Why do we accept this, allow this? As the American founders made clear, it has always been in our hands to choose our own government, our own constitution, and it has always been our right and responsibility to demand it by any means necessary, even revolution as our country was founded*. In dealing with this existential crisis humanity is facing, we are going to need all of our wealth to re-invest in a better society. We never should have tolerated kleptocracy, corporate welfare, and socialism for the rich. We can’t afford it.

* * *

*Whether revolution will be non-violent or violent would depend on the response of the government and ruling elite. If they choose violence, it will be violent. But I’m sure the American people would prefer a peaceful transition, if that is allowed by the powers that be. That is what Bernie Sanders is asking for when he speaks of revolution. And there is historical precedence for this, such as Portugal’s Carnation Revolution.

Either way, know this. Revolution will happen. It cannot be stopped. That is because the system is unsustainable. As I said, it’s simply unaffordable. The costs are too high. Shifting those costs onto the poor and future generations, shifting the costs onto foreign populations and the environment… that doesn’t solve the problem. It only delays it for a while. Now we are at the end point. No further delays are possible. The bill has come due. We can do this the easy way or the hard way.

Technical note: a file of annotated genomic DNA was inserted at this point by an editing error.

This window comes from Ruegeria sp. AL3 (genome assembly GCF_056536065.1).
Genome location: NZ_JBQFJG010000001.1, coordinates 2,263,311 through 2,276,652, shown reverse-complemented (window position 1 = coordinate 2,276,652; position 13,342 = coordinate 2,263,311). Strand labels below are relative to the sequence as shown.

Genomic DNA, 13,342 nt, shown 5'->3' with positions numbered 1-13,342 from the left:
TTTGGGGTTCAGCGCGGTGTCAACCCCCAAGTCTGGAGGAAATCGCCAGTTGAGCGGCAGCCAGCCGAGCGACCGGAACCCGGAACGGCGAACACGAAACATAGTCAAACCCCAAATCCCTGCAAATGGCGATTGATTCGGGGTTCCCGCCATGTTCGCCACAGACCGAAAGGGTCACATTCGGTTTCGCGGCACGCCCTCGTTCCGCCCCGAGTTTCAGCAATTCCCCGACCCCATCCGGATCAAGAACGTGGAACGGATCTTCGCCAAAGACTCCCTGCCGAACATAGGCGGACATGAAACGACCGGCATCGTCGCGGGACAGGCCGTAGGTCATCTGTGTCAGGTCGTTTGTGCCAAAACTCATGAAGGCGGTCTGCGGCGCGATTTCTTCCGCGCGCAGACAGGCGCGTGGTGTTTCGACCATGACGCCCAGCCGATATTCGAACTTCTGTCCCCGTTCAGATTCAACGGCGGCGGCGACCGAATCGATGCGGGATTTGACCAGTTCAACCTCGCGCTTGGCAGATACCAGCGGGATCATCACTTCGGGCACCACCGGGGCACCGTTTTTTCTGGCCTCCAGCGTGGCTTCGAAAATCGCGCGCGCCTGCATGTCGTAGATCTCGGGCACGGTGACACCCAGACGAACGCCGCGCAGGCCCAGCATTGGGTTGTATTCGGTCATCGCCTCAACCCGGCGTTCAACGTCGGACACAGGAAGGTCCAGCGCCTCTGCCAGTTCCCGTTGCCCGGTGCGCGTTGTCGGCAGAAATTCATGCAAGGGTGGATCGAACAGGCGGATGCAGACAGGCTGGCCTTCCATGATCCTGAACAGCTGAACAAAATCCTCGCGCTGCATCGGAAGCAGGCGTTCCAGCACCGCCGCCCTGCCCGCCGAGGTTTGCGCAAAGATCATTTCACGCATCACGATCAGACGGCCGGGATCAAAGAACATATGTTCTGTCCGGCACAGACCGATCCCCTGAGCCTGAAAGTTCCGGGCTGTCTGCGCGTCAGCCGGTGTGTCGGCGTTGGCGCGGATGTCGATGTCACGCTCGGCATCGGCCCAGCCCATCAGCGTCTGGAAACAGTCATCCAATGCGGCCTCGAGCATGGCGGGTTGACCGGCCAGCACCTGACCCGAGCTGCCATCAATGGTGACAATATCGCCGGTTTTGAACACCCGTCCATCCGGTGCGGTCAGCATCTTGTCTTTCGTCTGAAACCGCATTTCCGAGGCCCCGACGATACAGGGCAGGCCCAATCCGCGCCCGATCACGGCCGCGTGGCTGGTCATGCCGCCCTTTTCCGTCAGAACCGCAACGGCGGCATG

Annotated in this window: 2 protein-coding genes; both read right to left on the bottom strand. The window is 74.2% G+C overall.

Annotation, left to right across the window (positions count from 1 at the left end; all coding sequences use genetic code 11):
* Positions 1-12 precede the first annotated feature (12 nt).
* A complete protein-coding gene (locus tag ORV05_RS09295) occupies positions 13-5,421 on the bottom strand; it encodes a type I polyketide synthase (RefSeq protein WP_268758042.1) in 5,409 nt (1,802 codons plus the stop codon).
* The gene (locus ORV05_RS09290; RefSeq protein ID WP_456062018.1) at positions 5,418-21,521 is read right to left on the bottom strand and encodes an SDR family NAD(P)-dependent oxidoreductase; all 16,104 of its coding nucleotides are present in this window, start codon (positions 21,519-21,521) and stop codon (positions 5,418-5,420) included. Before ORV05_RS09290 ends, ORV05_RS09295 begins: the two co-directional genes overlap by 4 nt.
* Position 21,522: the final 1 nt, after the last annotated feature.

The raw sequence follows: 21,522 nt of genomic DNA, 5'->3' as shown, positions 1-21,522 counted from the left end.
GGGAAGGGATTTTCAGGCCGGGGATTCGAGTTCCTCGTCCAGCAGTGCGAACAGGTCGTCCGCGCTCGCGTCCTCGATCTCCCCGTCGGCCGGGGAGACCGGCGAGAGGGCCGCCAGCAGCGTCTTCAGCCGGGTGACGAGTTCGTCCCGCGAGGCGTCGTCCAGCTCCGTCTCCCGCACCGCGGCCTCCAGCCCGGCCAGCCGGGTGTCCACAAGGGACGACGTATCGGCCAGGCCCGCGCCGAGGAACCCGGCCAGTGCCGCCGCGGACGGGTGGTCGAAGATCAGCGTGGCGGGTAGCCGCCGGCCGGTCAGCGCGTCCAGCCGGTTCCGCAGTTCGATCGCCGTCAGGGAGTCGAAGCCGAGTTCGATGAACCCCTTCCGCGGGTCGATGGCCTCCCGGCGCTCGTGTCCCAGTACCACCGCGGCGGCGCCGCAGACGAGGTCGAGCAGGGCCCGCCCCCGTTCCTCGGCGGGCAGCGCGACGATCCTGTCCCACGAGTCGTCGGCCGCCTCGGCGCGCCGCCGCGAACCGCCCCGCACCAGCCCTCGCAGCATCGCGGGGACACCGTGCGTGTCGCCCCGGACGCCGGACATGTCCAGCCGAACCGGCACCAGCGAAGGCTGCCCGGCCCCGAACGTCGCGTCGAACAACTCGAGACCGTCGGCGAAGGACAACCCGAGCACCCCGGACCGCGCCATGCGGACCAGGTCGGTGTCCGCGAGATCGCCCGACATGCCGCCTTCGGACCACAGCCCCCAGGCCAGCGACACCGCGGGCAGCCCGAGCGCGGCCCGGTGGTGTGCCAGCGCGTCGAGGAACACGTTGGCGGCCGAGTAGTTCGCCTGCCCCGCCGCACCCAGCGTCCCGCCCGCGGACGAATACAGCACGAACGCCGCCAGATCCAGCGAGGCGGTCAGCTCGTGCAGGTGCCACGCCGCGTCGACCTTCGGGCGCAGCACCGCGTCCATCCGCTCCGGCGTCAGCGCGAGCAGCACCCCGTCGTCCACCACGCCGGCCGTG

As Ralph Nader put it, “there’s always a party before the party’s over.”

* * *

Cookie Cutter corporate media hack trying to defend plutocracy:

“Do you then ultimately believe that the most ultra-wealthy of us should give back in this way by being taxed in this way? I know you wrote a book Only the Super-Rich Can Save Us! Do you really believe that that’s their duty and they should do it through a wealth tax of this sorts?

Ralph Nader:

“Well, definitely Warren Buffett and Lawrence Fink of Blackstone and Yvon Chouinard of Patagonia and others have talked about a reset in terms of corporate response and in response to the wealthy. But look. After years of political campaign cash and sending their candidates into high office, the super-rich have got huge tax escapes; they have huge subsidies, bailouts, giveaways, Wall Street, General Motors; they have huge antitrust protection, monopolistic prices; they’ve stalled or frozen wages.

“These are trillions and trillions of dollars that come from people who work hard every day, but have not received what they should have received given their earned effort. So this is like a restoration of fair play. And let me tell you. You’ve heard the old saying, there’s always a party before the party’s over. And some good guys in Wall Street and some of the more responsible corporate executives know they’re pushing that envelope too far in the face of the American people. And that’s why they’re huge polls supporting a lot of Sanders and Warren’s measures and they include quite a few conservative voters. You can’t have 65, 70, 75 percent vote for cracking down on corporate abuses, for a living wage, for universal health care unless you have quite a bit of conservative voters as well, right?”